The Otago Daily Times reports that a charitable trust has applied to Wellington’s High Court for judicial review of the Ministry of Social Development’s failure to prosecute a single case against any recipient of the wage subsidy. “As a result of MSD’s management of the wage subsidy scheme, the Foundation considers there has been a huge transfer of wealth to businesses that did not in the end experience the drop in revenue which might have been anticipated when the subsidy was claimed,” the Gama Foundation said in a statement. Trustee and founder Grant Nelson said he was, “concerned that the failure to recover public money may mean that some important government social and environmental projects will not be able to get under way, and the debt incurred as a result of the wage subsidy will be a burden on current and future generations”.
Grant Nelson is right to do so. The government messed up the design of the wage subsidy scheme - it should never have been rolled out to large highly profitable public companies, for example. Auckland's biggest law firms even put their snouts in the trough. Even though lawyers could work at home throughout last year's lock-downs. And for all we know, their revenues actually increased during those times due to legal disputes that were breaking out between landlords and tenants who couldn't access their premises. Applying for those funds constituted unethical behavior on behalf of those law firms. I challenge them to release their accounts over the past 18 months so we can find out the truth.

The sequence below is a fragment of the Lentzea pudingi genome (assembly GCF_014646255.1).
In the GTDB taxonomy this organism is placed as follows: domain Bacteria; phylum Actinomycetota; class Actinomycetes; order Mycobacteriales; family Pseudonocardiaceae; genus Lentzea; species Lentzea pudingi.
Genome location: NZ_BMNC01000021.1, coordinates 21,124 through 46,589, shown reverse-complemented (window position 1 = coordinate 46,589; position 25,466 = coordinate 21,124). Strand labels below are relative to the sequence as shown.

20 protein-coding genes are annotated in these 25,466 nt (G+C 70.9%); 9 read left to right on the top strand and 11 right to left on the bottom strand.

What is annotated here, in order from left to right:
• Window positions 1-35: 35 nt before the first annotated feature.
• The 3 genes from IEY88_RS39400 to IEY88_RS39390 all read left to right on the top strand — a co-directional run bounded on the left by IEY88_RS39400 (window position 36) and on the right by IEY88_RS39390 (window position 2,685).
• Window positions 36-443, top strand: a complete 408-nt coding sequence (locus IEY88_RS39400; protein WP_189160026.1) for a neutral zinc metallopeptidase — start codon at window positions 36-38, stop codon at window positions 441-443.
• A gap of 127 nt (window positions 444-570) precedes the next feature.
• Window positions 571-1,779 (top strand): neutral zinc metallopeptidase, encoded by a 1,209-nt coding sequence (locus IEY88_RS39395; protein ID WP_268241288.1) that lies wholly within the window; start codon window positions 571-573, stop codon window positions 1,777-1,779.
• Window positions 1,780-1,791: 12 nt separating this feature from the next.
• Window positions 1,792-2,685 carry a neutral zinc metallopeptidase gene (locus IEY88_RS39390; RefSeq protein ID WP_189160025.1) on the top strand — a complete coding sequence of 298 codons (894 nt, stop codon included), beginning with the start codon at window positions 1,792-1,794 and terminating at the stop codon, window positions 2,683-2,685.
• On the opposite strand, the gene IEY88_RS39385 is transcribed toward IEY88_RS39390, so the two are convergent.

The law firms returned the funds, but only after we turned the heat on them by releasing an article which I wrote, together with a former Finance Minister, which questioned why they took the money in the first place.
Labour implemented this loosely worded wage subsidy scheme so to help it win the last election by securing the business vote. As previously noted on this blog, all they had to do was write into the scheme an ex-post claw-back clause along the lines "should the firm receiving this subsidy end up reporting profits to year ended 31 March 2021 that are not lower than previous year's profits then the funds must be returned".